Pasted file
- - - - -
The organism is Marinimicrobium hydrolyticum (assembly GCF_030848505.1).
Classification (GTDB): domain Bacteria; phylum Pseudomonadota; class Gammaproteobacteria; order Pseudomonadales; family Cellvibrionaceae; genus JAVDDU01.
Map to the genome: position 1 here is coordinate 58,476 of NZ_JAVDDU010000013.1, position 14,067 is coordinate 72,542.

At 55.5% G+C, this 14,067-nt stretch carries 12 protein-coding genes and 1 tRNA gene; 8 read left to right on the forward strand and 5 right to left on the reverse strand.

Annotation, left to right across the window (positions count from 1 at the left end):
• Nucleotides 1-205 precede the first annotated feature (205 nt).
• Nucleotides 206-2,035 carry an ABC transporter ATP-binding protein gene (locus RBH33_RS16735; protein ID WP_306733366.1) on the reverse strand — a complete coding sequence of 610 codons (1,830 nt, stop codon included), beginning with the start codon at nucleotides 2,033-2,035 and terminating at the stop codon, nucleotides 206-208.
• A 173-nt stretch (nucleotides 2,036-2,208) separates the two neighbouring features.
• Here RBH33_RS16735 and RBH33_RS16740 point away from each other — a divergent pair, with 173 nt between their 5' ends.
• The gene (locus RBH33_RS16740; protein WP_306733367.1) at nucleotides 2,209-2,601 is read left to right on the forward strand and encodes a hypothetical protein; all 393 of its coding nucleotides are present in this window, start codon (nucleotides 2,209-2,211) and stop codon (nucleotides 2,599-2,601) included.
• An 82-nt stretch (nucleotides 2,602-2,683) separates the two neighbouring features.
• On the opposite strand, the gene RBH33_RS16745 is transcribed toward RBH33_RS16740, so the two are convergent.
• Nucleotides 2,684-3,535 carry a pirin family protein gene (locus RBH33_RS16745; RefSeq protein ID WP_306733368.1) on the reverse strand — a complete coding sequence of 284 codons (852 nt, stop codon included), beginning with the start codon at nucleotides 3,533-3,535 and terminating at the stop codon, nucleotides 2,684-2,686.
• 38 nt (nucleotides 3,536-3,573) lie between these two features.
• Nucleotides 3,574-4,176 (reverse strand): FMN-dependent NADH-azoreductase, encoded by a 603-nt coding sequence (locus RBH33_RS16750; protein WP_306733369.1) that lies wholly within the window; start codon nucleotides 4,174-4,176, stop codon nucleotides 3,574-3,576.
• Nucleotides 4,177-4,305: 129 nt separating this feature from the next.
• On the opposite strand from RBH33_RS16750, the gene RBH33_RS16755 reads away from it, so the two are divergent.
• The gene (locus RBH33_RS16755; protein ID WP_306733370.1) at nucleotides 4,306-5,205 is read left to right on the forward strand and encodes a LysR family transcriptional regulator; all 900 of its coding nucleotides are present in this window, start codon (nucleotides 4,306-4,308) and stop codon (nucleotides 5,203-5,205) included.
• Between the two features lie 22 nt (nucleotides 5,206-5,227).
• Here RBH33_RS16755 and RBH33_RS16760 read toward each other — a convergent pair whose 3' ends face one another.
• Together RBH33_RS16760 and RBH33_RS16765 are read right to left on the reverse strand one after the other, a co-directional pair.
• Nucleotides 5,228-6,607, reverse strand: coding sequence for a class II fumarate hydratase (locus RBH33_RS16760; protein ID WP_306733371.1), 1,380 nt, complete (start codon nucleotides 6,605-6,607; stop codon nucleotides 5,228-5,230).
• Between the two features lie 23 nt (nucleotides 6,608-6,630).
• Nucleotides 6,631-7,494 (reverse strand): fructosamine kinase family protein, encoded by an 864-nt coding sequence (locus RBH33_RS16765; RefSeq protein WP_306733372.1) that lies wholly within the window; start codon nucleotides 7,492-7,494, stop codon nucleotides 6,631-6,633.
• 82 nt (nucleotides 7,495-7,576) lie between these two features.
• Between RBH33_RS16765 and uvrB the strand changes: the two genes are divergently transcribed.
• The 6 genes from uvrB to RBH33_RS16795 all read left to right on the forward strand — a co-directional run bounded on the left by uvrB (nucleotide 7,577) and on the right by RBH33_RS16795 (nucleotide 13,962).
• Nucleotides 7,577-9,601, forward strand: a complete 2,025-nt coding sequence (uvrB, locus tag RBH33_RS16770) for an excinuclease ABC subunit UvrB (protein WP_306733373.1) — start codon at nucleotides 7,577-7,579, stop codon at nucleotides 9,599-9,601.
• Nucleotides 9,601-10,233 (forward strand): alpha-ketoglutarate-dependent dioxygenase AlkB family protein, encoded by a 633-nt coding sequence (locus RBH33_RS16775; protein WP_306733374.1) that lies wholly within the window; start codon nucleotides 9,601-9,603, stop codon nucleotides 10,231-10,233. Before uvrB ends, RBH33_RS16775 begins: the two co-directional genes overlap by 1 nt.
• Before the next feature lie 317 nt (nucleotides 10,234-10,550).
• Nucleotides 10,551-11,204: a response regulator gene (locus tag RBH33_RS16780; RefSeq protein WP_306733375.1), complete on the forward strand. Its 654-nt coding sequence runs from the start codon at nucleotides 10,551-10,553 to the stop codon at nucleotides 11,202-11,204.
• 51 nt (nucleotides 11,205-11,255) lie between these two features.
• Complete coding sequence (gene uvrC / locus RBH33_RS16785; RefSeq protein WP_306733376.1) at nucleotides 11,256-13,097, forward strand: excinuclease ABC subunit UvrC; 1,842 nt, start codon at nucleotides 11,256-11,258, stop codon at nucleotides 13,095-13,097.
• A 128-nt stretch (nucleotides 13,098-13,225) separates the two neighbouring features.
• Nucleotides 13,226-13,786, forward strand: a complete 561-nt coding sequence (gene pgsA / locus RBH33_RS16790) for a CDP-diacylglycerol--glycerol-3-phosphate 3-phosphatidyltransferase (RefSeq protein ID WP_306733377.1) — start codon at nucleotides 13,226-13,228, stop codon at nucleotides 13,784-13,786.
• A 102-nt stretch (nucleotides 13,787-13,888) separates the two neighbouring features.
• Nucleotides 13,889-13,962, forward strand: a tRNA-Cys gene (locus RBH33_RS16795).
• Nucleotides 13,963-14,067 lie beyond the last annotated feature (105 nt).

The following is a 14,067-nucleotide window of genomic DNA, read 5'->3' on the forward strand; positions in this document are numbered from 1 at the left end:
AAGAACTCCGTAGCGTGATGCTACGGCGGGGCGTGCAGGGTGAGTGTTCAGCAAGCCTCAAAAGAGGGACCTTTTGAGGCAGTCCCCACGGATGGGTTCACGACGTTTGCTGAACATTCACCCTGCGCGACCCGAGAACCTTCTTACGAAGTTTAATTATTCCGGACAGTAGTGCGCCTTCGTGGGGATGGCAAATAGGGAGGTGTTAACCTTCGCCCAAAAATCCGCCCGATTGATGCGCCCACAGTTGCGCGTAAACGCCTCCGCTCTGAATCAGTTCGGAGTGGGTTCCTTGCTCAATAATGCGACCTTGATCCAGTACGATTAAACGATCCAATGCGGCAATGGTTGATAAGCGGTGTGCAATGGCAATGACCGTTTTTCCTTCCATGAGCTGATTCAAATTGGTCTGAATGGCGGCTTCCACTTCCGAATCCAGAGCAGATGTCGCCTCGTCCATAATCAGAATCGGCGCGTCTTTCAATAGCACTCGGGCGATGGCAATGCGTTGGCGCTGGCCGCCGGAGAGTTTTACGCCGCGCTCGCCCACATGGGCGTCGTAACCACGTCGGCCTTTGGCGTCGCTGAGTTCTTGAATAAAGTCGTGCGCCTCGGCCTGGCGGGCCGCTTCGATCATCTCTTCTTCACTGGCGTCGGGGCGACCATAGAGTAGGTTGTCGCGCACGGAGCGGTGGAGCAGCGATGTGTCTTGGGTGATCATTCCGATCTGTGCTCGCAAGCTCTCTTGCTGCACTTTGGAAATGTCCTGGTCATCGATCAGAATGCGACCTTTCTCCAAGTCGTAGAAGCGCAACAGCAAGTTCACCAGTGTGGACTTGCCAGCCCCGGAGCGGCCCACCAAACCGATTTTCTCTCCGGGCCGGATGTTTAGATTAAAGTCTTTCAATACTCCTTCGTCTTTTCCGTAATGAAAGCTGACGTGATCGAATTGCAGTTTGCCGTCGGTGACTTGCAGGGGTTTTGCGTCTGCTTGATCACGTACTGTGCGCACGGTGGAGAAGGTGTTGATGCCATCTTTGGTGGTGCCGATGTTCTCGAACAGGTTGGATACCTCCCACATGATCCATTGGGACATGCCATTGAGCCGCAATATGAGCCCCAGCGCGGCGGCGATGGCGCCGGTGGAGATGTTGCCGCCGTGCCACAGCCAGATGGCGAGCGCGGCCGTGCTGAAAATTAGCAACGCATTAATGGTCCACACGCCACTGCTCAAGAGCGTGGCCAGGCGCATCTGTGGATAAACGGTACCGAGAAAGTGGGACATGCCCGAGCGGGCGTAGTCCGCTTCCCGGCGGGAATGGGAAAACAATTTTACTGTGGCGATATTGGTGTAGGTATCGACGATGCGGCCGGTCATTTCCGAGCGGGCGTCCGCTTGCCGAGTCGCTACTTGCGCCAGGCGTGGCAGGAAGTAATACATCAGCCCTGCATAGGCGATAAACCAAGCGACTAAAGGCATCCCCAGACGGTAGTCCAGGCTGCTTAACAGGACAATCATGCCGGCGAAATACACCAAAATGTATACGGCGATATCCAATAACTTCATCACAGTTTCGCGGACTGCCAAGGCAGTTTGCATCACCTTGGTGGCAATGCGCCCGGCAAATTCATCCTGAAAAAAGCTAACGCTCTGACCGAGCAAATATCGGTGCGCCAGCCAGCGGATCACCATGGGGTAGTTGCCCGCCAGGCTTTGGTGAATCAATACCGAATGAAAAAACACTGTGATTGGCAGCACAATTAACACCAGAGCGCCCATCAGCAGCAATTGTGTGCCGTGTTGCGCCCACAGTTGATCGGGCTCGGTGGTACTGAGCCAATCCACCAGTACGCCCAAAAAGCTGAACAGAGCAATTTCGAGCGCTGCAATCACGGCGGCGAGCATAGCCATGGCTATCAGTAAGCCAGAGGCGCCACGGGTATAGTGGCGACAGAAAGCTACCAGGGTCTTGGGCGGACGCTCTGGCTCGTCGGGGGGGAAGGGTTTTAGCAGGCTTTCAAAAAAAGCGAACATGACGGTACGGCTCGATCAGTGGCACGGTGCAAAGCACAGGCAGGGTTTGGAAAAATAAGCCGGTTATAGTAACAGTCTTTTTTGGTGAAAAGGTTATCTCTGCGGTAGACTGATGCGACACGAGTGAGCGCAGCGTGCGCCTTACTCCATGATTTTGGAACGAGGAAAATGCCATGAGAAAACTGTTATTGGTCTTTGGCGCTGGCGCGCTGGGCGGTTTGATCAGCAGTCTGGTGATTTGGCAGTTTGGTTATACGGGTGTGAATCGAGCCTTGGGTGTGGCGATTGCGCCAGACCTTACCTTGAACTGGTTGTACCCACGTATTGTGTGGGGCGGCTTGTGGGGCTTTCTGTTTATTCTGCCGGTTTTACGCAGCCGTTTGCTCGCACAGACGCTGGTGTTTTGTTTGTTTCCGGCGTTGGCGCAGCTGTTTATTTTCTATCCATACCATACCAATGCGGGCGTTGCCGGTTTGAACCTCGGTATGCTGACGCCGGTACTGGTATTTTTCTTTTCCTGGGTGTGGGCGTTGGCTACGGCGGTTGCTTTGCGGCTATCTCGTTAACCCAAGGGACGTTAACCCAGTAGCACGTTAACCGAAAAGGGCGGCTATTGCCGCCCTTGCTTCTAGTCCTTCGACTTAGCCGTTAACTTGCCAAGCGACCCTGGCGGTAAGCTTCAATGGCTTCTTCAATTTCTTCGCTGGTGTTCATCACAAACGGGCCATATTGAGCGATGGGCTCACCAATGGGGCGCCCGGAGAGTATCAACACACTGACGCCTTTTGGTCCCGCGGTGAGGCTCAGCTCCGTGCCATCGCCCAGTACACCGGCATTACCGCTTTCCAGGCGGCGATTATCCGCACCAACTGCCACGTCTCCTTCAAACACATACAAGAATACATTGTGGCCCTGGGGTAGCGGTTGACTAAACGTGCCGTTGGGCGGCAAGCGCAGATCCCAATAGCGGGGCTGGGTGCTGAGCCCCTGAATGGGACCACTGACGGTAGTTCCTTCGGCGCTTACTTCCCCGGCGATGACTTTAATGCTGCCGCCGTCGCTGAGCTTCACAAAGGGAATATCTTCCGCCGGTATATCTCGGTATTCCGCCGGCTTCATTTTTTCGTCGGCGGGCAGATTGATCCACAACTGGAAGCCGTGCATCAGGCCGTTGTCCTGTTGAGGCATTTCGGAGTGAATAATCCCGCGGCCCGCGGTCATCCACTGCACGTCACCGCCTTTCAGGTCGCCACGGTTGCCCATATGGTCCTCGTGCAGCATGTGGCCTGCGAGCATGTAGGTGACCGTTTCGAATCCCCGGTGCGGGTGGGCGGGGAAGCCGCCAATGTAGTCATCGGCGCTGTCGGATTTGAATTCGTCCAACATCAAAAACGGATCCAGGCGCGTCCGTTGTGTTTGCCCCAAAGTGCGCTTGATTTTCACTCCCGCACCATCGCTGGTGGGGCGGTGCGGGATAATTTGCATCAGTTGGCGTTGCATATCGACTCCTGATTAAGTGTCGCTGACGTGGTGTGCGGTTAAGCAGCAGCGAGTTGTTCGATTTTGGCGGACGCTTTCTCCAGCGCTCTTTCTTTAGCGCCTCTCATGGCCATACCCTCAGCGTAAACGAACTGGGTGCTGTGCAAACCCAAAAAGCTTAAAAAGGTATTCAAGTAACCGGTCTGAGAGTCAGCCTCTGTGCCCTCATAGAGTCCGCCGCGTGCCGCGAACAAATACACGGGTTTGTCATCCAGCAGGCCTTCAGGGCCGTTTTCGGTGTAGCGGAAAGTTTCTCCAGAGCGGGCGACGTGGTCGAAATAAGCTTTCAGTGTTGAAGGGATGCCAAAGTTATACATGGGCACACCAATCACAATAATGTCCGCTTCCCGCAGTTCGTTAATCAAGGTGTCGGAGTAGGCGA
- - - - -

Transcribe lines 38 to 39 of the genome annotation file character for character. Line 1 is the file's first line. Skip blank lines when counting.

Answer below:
• Nucleotides 13,963-14,067 lie beyond the last annotated feature (105 nt).

The following is a 14,067-nucleotide window of genomic DNA, read 5'->3' on the forward strand; positions in this document are numbered from 1 at the left end: